For example, neither he (nor any of the rest of the team) ever asked me whether or not I am right now in a bi-racial relationship. And the answer is yes. I stayed alone for ten years, working on my self as an individual. And then, when I finally agreed to date someone, he happened to be African-American. I'm thinking Gus et al would have had a field day with that. Especially since we'd only been dating four months at the time of the broadcast and so were still in a very formative stage.
Regardless, and I kid you not, Gus T. Renegade and Justice and the others really took me places in my consciousness I've never been before. I was so rocked by the experience that it took me a week to process it all enough to do anything else. I went deep and stayed long. And I entered a whole series of dialogues with Boxer that forced us both to look at everything we were doing in an even more rigorous way. So I'm grateful. I can't have it both ways. I can't grow beyond where I already am without breaking new ground. And I can't do that alone.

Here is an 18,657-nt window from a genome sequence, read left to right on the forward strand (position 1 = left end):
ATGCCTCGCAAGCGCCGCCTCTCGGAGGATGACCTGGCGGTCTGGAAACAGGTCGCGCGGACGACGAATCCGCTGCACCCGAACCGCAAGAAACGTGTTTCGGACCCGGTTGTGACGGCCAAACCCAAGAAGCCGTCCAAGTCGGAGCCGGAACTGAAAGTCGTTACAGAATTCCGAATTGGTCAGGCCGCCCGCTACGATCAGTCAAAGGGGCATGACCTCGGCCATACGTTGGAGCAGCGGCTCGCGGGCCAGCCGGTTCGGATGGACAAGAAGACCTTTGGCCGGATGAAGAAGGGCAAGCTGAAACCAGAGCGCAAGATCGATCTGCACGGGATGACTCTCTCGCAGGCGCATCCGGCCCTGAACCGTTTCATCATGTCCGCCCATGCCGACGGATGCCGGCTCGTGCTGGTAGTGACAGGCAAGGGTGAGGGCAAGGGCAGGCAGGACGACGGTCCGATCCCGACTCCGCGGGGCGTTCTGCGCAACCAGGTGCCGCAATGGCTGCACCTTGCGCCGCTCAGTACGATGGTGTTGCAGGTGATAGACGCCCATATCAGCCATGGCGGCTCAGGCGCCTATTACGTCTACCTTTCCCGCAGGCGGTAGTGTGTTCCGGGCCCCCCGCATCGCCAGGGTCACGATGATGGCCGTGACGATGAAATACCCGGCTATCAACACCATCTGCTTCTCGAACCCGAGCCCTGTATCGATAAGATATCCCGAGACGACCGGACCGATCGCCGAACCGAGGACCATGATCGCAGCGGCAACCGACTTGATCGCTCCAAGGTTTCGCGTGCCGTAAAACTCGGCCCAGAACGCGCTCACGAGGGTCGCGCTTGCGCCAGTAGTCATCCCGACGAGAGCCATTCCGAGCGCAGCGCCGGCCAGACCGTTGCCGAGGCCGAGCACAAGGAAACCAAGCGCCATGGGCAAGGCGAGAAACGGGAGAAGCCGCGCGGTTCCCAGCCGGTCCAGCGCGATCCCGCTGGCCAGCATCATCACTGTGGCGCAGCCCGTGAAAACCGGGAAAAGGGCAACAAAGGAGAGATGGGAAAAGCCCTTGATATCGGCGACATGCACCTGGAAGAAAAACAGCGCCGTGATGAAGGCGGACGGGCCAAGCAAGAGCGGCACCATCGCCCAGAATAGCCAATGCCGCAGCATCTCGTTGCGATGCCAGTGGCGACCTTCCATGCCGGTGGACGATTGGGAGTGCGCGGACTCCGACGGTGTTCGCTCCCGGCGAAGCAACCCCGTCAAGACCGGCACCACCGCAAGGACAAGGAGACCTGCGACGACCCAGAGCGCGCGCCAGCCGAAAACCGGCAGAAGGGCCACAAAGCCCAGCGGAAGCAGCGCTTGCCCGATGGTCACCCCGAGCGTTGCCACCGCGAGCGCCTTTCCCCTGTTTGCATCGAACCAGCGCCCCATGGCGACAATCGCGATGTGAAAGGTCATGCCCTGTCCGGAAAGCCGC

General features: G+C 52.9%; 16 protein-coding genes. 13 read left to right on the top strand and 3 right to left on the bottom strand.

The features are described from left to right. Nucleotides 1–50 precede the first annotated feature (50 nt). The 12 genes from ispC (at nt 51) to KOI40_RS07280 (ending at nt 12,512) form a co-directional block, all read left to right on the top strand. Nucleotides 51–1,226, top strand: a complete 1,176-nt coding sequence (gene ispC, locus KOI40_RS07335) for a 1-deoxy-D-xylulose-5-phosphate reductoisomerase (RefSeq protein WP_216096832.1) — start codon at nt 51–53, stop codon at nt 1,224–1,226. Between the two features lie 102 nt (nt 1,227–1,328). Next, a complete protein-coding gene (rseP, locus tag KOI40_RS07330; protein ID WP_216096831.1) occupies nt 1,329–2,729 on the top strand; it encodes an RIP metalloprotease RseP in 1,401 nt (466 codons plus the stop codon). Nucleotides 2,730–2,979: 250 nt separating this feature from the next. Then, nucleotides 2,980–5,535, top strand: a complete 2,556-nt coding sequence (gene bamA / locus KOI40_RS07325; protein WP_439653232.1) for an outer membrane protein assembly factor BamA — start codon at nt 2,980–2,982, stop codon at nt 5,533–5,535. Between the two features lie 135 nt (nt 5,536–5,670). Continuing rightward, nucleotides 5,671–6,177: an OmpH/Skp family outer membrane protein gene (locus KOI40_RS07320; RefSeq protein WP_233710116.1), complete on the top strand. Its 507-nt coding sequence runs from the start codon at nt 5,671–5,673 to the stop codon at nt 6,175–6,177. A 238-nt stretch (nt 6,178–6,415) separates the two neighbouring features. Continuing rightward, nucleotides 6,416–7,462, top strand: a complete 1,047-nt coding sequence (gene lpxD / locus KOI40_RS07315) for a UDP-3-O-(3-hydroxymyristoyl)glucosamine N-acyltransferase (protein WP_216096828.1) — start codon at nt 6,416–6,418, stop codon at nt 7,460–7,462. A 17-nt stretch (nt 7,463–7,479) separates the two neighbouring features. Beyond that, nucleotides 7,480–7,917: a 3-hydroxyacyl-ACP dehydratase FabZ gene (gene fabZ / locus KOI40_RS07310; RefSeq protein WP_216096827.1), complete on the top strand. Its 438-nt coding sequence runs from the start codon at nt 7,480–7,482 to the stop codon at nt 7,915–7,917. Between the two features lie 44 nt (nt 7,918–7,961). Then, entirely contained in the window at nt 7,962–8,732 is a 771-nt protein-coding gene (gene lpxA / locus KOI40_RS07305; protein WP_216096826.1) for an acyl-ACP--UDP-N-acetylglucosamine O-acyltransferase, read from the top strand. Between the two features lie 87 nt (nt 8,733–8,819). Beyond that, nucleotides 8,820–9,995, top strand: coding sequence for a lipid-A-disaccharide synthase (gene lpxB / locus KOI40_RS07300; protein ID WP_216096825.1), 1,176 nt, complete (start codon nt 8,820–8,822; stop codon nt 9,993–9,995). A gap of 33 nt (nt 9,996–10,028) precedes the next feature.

From the looks of his archives, Gus has stayed busy interviewing others on The Context of White Supremacy. I highly recommend that you check out what he and his compatriots are up to. I guarantee you'll learn much. But keep in mind, it can be dangerous way out there on the ends of the branches where the fruit is.
Tomorrow, I'm going to write another post on the topic of bi-racial relationships. I do think they have to do with more than just "love" or even "lust." I believe, in fact, that under White Supremacy, they are necessarily a political statement. So give all this some thought and join me tomorrow, if you will, for the second part of "What's Love Got To Do With It?"